IMF chief Christine Lagarde goes on trial in France on Monday over a massive state payout to a flamboyant tycoon when she was finance minister in a case that risks tarnishing her stellar career.
Lagarde denies the charges of negligence, arguing she was acting “in the state’s interest” in making the payment to Bernard Tapie, the former owner of sportswear giant Adidas and Olympique Marseille football club.
Russia will not enter into negotiations on restructuring Ukrainian debt, said Finance Minister Anton Siluanov, and Kiev must repay the $3 billion it owes Moscow in full by the December deadline.
“The $3 billion that we invested should be returned to Russia at the end of the year. We want to invest the funds in infrastructure and other projects, important to Russia. We need the money, especially in the present circumstances…Therefore we demand from our colleagues to return the full amount of the debt in accordance with the schedule,” said the minister on Monday.
Greek MPs are poised to hold a vote of confidence in the government of Alexis Tsipras after Leftist party rebels deserted the prime minister over the punishing terms of a third international bail-out agreement.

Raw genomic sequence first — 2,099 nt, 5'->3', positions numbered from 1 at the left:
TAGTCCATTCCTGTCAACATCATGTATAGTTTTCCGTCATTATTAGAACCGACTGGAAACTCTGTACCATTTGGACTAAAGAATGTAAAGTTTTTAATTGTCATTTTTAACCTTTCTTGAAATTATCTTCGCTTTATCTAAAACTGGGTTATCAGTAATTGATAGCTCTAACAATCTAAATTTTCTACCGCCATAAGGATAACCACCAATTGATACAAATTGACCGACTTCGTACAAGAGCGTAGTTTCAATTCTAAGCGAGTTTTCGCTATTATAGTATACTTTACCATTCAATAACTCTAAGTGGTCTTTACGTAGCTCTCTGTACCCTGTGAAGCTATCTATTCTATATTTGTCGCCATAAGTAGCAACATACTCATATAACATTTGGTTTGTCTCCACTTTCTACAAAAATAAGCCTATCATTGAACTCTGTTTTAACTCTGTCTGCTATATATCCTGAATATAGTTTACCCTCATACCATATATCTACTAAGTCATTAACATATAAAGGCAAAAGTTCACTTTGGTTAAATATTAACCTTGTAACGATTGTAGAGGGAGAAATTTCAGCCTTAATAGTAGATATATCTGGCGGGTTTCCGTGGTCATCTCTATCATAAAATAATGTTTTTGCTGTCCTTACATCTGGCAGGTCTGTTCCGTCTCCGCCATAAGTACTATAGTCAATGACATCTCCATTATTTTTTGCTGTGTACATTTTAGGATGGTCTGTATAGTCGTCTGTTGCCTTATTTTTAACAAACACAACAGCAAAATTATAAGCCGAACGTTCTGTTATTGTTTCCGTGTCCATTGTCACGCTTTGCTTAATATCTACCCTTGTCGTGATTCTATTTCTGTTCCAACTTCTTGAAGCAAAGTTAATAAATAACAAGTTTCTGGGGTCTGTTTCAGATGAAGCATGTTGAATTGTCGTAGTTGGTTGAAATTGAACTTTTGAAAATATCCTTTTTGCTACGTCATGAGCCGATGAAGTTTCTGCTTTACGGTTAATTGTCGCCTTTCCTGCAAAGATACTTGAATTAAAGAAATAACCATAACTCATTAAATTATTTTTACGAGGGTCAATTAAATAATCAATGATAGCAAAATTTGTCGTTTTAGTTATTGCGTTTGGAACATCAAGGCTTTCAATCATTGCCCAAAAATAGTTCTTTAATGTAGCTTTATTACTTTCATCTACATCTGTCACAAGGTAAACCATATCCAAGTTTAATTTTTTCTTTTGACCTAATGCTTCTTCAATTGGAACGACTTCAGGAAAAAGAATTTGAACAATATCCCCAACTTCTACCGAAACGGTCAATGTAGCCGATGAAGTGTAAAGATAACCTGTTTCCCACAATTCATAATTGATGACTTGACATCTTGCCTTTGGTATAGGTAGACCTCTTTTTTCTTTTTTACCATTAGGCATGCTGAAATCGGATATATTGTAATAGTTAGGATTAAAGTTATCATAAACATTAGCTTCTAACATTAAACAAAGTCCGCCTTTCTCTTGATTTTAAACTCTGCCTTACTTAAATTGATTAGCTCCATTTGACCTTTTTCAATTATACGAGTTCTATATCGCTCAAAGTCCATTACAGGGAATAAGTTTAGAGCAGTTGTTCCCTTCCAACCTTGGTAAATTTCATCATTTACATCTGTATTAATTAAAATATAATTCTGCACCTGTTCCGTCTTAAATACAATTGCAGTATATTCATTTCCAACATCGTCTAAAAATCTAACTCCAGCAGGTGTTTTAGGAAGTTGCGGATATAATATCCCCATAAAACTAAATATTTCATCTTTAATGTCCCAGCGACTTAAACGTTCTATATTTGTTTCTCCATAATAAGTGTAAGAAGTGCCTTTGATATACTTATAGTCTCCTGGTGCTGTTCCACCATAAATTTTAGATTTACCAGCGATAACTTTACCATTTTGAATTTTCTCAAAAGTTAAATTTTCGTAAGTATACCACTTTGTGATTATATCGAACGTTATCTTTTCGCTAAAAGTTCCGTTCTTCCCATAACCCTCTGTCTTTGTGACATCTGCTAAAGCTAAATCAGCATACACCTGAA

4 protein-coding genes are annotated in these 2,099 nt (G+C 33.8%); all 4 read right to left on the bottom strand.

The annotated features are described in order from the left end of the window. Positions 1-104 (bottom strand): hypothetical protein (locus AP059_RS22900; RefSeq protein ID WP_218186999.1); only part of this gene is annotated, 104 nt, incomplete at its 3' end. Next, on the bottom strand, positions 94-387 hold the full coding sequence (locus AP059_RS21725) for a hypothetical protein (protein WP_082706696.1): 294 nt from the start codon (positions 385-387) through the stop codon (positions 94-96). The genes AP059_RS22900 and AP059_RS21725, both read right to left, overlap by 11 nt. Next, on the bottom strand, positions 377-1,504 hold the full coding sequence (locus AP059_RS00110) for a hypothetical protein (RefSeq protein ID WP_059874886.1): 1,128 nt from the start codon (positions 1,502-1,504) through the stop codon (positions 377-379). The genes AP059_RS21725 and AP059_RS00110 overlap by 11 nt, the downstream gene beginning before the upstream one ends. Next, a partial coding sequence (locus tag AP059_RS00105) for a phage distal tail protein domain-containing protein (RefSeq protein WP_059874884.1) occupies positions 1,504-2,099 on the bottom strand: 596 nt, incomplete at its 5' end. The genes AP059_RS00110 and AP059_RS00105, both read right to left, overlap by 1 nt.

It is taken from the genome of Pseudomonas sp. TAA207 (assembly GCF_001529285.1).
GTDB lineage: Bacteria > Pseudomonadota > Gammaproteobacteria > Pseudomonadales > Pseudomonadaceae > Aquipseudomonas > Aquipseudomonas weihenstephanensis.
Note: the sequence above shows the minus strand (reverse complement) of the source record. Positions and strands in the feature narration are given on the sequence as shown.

Syriza’s energy minister Panos Skourletis said it was now “self evident” that parliamentarians would decide on whether or not to continue supporting the government after a “deep wound” had been inflicted on the ruling coalition.
The International Monetary Fund has called on eurozone ministers to offer Greece debt relief, following the approval of a new bailout deal.
Greece will receive up to €86bn (£61bn) in loans over the next three years, in return for tax rises and spending cuts.
An Indian court on Wednesday summoned Manmohan Singh, India’s soft-spoken former prime minister, as one of the accused in an investigation into the illegal allocation of coal fields to Indian corporations.
Three years ago, India’s government auditor accused the Coal Ministry of selling around 200 coal field leases to private steel, cement and power companies and some government companies at artificially low prices, saying that the nontransparent process had cost the government about $34 billion. Last year, the Supreme Court ruled that the process had broken the law, and it overturned most of the allocations.